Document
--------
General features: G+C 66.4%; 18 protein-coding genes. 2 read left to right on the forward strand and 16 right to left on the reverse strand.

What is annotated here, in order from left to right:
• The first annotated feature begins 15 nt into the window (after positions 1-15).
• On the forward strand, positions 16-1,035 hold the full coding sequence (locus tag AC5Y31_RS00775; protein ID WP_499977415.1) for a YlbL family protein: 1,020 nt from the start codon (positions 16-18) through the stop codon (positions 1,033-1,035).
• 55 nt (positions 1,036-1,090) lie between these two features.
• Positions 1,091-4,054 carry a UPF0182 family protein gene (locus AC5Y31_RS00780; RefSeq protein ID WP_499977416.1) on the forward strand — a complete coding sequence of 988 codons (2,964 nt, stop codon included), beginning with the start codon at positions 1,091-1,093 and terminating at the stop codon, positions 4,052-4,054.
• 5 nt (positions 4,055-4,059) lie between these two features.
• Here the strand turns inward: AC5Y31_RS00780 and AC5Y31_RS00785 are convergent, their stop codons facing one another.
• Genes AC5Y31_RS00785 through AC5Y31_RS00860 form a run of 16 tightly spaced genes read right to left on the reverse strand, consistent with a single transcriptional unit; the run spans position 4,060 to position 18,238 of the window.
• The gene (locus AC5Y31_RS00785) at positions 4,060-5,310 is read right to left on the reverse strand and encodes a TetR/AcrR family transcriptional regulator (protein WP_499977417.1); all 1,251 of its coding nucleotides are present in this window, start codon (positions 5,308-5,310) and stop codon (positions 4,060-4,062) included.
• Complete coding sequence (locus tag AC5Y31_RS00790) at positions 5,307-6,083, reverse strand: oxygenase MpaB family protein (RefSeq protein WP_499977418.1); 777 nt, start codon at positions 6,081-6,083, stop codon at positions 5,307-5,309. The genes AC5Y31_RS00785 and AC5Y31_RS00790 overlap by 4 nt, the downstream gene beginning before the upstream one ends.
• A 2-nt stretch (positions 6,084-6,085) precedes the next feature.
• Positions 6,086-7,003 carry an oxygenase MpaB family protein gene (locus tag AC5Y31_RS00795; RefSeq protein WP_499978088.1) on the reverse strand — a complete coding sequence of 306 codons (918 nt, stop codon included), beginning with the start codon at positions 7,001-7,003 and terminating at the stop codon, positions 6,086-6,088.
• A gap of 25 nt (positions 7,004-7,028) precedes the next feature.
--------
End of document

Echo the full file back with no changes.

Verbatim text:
General features: G+C 66.4%; 18 protein-coding genes. 2 read left to right on the forward strand and 16 right to left on the reverse strand.

What is annotated here, in order from left to right:
• The first annotated feature begins 15 nt into the window (after positions 1-15).
• On the forward strand, positions 16-1,035 hold the full coding sequence (locus tag AC5Y31_RS00775; protein ID WP_499977415.1) for a YlbL family protein: 1,020 nt from the start codon (positions 16-18) through the stop codon (positions 1,033-1,035).
• 55 nt (positions 1,036-1,090) lie between these two features.
• Positions 1,091-4,054 carry a UPF0182 family protein gene (locus AC5Y31_RS00780; RefSeq protein ID WP_499977416.1) on the forward strand — a complete coding sequence of 988 codons (2,964 nt, stop codon included), beginning with the start codon at positions 1,091-1,093 and terminating at the stop codon, positions 4,052-4,054.
• 5 nt (positions 4,055-4,059) lie between these two features.
• Here the strand turns inward: AC5Y31_RS00780 and AC5Y31_RS00785 are convergent, their stop codons facing one another.
• Genes AC5Y31_RS00785 through AC5Y31_RS00860 form a run of 16 tightly spaced genes read right to left on the reverse strand, consistent with a single transcriptional unit; the run spans position 4,060 to position 18,238 of the window.
• The gene (locus AC5Y31_RS00785) at positions 4,060-5,310 is read right to left on the reverse strand and encodes a TetR/AcrR family transcriptional regulator (protein WP_499977417.1); all 1,251 of its coding nucleotides are present in this window, start codon (positions 5,308-5,310) and stop codon (positions 4,060-4,062) included.
• Complete coding sequence (locus tag AC5Y31_RS00790) at positions 5,307-6,083, reverse strand: oxygenase MpaB family protein (RefSeq protein WP_499977418.1); 777 nt, start codon at positions 6,081-6,083, stop codon at positions 5,307-5,309. The genes AC5Y31_RS00785 and AC5Y31_RS00790 overlap by 4 nt, the downstream gene beginning before the upstream one ends.
• A 2-nt stretch (positions 6,084-6,085) precedes the next feature.
• Positions 6,086-7,003 carry an oxygenase MpaB family protein gene (locus tag AC5Y31_RS00795; RefSeq protein WP_499978088.1) on the reverse strand — a complete coding sequence of 306 codons (918 nt, stop codon included), beginning with the start codon at positions 7,001-7,003 and terminating at the stop codon, positions 6,086-6,088.
• A gap of 25 nt (positions 7,004-7,028) precedes the next feature.